As e-invoices enjoy wider use, the fintech company Fitek sees bookkeepers dealing with bigger financial issues for companies, rather than just inputting purchase invoices.
by Karl-Eric Schneider, Fitek Managing Director
Sixty million invoices are sent and received in Estonia each year, the lion’s share sent as a file in an email. Under 10% are handled as machine-processed e-invoices.
The transaction revolution attracts us for different reasons. In Finland, machine-processed invoices are used by 70% of businesses. The private sector is showing interest in e-invoicing, and awareness is growing thanks to the nation’s reputation as an e-state.
The answer to “Why e-invoices?” is significant growth in the speed of transactions and the attendant benefit of saving hours of labor, not simply minutes. Additionally, invoices are no longer lost and fraud is reduced. The European Union Directive 2014/55/EL prescribes that at the end of November of this year, all businesses engaged in state tenders must be ready for e-invoicing.
The gain from e-invoices in terms of cost- and time savings is not always immediately apparent to those in the industry. Many businesses are of the opinion that they already have bookkeepers or a bookkeeping firm in place, which are compensated for their work. And there is comfort in these current roles where a company’s transactions happen – so why should we change?
The answer is largely rooted in making the entrepreneur’s life easier. The entrepreneur wants to receive payment for his goods or services in a timely manner. When both parties to a transaction are able to see all active invoices in their smart phones or computer screens, regardless of a party’s geographic, the transactions process becomes faster, and the money theoretically moves faster. Additionally, transactions are transparent: it’s easy to see when, how much, and to whom we must pay.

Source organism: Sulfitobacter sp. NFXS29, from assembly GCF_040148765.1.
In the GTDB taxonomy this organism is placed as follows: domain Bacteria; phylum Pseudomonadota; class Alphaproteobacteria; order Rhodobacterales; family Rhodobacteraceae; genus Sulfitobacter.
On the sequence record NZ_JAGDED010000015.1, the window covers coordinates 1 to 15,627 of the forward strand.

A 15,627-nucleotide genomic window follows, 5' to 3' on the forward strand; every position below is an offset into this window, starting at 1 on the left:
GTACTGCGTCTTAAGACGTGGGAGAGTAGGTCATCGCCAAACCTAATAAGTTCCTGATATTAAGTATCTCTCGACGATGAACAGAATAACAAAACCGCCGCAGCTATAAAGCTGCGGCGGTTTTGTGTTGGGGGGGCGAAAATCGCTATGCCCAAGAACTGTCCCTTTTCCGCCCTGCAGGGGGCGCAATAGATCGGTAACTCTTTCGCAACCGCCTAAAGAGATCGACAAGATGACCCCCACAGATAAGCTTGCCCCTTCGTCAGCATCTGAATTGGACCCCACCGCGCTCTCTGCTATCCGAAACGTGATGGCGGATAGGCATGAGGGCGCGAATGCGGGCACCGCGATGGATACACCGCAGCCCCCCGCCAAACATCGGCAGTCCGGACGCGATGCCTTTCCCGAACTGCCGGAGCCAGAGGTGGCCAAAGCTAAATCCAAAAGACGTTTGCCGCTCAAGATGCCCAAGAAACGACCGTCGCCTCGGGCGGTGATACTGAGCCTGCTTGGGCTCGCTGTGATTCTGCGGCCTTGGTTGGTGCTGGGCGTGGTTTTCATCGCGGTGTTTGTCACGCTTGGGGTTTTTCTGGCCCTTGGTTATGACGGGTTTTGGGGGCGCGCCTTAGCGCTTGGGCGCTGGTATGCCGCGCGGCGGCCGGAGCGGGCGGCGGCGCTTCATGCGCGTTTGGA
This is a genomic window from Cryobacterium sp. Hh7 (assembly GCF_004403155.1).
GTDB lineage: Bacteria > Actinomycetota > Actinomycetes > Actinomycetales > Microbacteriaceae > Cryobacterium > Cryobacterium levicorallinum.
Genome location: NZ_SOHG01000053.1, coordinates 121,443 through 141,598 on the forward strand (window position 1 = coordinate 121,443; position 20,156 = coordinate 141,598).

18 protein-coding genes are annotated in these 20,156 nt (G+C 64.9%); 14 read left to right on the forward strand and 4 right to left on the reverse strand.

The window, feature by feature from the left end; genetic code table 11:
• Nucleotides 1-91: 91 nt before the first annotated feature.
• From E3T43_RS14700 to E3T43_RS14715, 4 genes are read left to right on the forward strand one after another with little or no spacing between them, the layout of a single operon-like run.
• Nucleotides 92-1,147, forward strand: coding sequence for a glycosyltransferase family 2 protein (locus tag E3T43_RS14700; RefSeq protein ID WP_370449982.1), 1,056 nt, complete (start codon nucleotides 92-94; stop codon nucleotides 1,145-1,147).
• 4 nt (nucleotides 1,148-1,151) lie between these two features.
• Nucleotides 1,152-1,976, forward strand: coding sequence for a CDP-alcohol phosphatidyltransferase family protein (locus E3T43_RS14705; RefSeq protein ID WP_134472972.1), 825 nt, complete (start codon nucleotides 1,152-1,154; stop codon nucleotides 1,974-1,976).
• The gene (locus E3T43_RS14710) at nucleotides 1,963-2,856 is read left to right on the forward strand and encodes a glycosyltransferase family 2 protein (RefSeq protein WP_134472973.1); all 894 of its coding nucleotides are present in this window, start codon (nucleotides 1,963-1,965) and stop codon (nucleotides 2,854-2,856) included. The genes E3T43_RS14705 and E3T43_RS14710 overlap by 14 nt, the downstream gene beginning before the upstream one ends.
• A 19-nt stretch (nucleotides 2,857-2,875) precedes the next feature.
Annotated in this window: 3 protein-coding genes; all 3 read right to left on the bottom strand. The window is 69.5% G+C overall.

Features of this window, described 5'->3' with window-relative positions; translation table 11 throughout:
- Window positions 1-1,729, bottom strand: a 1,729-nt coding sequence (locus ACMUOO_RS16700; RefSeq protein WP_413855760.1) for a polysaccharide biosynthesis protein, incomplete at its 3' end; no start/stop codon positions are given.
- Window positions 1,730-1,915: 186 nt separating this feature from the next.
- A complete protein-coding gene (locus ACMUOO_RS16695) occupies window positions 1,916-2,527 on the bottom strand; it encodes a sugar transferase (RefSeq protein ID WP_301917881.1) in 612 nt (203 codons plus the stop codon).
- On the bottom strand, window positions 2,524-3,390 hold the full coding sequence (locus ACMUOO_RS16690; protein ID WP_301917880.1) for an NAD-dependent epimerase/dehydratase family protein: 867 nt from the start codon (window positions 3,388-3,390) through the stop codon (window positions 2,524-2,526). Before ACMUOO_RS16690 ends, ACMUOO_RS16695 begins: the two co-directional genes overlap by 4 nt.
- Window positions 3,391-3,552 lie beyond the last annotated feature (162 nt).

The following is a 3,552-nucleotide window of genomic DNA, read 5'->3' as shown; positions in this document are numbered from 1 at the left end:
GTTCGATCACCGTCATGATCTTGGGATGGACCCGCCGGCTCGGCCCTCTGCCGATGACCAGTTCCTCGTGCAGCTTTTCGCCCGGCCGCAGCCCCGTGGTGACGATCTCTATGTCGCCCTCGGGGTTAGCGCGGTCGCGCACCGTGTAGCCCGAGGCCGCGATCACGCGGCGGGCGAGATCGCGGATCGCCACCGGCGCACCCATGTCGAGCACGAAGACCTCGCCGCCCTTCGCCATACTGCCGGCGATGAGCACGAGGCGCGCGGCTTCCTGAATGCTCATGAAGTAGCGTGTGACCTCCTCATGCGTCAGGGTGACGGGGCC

It sometimes seems that bookkeepers themselves dread e-invoices, since they reduce their amount of routine labor and, as a result, their incomes. But several years ago at a conference we learned the very opposite from bookkeepers: a full 66% of respondents said they were very ready to give up the manual input of purchase invoices, especially when their salaries are not reduced.
E-transactions embolden bookkeepers: life is improved without routine manual labor life and more time is made available for the consideration of financial topics. Bookkeepers, in effect, are promoted to Finance Director status.
We could surely more interest the private sector with e-invoices if the state would take the lead. Examples are Denmark and Norway where e-invoices enjoy great popularity. In Denmark, e-transactions have been required between businesses and the state since 2005. The deadline for when the law will go into effect requiring those doing business with the Estonian state to present e-invoices has been delayed several times. We hope that the law will come into effect in the near future. The European Union’s vision is that by 2020 transactions will mainly be machine-processed e-invoices.
The Estonian Tax Authority requiring the declaration of purchase invoices over 1,000 euros has been a positive move. But they could have taken it one step further: they could have also required the use of e-invoices.
Fitek is a member of international organizations dealing with transactions like EESPA and PEPPOL, which advocate a European standard for e-invoices. These organizations have influenced transactions significantly. Already we are able to exchange machine-processed e-invoices across Europe.
The near future will bring more automatization to the field. For example, invoices for regular expenses like rent, auto leasing, and internet services can be received and paid automatically, because they arrive regularly and the amounts are consistent. Also, invoices can be assigned a three-attribute status, and if they match they are automatically paid.
In the longer-term future we will see fully-automated transactions, with bookkeeping software capable of sending and receiving invoices. It may even happen that a human operator is no longer needed anywhere in the system.